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Observations on Dead Things

by Jennifer Stahl Brown

a dead shark ended up on a subway car in New York City

it was riding the subway to Queens, blood shining on its wet mouth like lipgloss

authorities threw it away at the end of the line


a dead thing lies in the sand in the front yard

hairless, grey like old milk

flies have started to use its body as an incubator

a bee chews –sucks?– at a small hole in the dead thing’s face

deathly kisses


shoo— I wave my hand like a wand

the insects do not stop their work

they abuse the dead thing

filling its mouth with eggs, yellow filings

I use a newspaper to scoop up the tiny body

and throw the whole microbiome into the garbage can at the side of the house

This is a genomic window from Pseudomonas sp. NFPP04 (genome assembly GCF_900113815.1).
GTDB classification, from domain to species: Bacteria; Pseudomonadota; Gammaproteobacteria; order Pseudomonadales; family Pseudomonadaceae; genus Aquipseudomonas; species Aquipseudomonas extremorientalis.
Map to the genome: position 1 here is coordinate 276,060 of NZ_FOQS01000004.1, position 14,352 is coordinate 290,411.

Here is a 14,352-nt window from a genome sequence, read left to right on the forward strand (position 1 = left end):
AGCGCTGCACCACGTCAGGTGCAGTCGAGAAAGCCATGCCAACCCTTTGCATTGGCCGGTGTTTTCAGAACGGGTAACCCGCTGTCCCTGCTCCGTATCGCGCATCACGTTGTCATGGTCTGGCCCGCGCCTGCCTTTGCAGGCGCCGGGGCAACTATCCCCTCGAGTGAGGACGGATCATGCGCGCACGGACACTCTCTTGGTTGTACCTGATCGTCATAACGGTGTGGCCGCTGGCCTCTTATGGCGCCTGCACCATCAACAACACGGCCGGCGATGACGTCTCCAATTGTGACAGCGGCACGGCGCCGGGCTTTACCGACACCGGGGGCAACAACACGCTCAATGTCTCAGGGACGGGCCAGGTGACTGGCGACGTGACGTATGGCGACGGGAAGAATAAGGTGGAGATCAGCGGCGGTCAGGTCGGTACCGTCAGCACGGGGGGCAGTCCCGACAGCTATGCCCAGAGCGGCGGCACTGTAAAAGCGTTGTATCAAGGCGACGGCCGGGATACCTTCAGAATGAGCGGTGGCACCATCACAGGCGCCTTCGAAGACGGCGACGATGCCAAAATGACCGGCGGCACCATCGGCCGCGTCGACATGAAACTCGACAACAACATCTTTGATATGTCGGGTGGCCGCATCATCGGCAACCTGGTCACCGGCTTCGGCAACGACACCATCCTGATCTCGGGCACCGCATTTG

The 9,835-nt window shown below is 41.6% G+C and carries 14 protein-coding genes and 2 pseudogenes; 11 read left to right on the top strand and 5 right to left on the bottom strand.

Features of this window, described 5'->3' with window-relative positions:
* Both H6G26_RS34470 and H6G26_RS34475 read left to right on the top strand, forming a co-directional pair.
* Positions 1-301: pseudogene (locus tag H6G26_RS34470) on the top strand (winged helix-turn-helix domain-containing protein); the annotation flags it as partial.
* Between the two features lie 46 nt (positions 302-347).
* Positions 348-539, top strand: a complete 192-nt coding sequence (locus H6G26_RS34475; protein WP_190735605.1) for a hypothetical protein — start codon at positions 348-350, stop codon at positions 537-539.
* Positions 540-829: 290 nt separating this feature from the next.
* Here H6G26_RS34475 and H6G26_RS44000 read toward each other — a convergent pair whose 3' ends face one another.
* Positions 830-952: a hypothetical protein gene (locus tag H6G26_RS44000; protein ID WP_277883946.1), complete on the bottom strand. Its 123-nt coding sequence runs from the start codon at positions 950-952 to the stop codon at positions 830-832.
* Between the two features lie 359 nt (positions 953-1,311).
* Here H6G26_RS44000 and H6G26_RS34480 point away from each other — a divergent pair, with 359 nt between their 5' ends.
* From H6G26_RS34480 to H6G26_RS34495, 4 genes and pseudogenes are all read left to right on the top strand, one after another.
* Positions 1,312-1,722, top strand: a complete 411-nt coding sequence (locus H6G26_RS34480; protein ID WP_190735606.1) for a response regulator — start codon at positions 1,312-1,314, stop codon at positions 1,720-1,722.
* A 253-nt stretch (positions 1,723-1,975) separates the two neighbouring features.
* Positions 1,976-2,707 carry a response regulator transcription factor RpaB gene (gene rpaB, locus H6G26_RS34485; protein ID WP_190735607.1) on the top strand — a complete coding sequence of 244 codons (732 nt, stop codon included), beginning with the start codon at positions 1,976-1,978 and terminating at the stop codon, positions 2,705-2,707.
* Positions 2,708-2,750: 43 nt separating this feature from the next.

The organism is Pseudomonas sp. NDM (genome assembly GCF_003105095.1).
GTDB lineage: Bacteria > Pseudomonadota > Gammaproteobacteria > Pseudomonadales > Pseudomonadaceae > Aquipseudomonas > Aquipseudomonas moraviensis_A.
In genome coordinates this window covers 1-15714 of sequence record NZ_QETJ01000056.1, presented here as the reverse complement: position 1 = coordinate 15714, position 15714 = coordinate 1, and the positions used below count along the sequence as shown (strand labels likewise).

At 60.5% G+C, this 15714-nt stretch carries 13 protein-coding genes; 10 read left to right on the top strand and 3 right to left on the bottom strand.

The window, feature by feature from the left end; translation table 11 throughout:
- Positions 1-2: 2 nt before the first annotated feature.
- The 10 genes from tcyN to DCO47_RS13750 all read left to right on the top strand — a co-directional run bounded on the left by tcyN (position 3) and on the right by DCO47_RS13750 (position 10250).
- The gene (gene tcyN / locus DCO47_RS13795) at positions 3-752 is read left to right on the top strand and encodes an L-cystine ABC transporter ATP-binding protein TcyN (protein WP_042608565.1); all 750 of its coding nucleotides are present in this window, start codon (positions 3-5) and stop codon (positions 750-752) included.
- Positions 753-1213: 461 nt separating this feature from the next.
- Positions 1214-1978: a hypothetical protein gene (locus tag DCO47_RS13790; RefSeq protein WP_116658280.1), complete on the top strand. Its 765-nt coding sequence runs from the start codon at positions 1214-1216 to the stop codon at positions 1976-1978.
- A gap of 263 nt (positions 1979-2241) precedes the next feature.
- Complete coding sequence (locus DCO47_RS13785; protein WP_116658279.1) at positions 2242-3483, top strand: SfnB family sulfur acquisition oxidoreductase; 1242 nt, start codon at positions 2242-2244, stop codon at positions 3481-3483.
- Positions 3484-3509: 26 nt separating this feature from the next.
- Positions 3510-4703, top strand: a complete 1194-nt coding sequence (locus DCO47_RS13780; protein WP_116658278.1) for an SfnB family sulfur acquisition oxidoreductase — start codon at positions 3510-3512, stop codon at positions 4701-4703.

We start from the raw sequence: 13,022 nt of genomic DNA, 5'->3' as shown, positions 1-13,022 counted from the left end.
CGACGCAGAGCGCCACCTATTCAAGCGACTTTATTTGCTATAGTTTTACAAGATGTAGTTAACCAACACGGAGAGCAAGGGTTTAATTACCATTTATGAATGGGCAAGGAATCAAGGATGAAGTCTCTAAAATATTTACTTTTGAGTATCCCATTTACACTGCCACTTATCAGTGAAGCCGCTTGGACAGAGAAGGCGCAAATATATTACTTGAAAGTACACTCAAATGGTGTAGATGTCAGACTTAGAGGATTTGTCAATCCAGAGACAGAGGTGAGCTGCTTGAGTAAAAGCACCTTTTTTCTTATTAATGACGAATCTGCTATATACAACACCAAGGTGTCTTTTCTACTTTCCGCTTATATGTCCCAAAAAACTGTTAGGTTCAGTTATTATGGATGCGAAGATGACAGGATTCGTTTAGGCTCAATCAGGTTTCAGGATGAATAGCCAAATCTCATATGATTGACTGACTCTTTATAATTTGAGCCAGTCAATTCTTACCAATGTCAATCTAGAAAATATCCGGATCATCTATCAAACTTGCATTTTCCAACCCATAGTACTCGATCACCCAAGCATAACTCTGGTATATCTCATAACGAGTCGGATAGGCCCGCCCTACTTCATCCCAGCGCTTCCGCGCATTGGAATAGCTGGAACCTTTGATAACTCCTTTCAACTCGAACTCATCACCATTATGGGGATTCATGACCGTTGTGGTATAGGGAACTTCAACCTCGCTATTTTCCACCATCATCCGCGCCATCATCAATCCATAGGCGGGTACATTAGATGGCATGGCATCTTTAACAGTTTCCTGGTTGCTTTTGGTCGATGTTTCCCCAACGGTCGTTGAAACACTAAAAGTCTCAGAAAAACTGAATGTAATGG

children will rip the wings off Japanese beetles that hide in the rose bushes

just to watch them buzz in vain on the sidewalk

Jennifer Stahl Brown is a middle school language arts teacher in New Jersey. She is also a poet and short story writer whose publications include Edison Literary Review, Paterson Literary Review, The Stillwater Review, and This Broken Shore (Coleridge Institute Press). Jenny’s love of poetry started as a preteen when a copy of Emily Dickinson’s collected poems showed up in her Easter basket. Her Chilean roots lead her to read Pablo Neruda, an episode that left her panting and sweaty in the poetry section of a Barnes & Noble in the late 80s - an episode that also secured her place as a sucker for a love poem. A self-proclaimed “slow poet,” Jenny’s writing routine usually starts with a few tears before she circles the wagons and puts pen to paper.


August 2019

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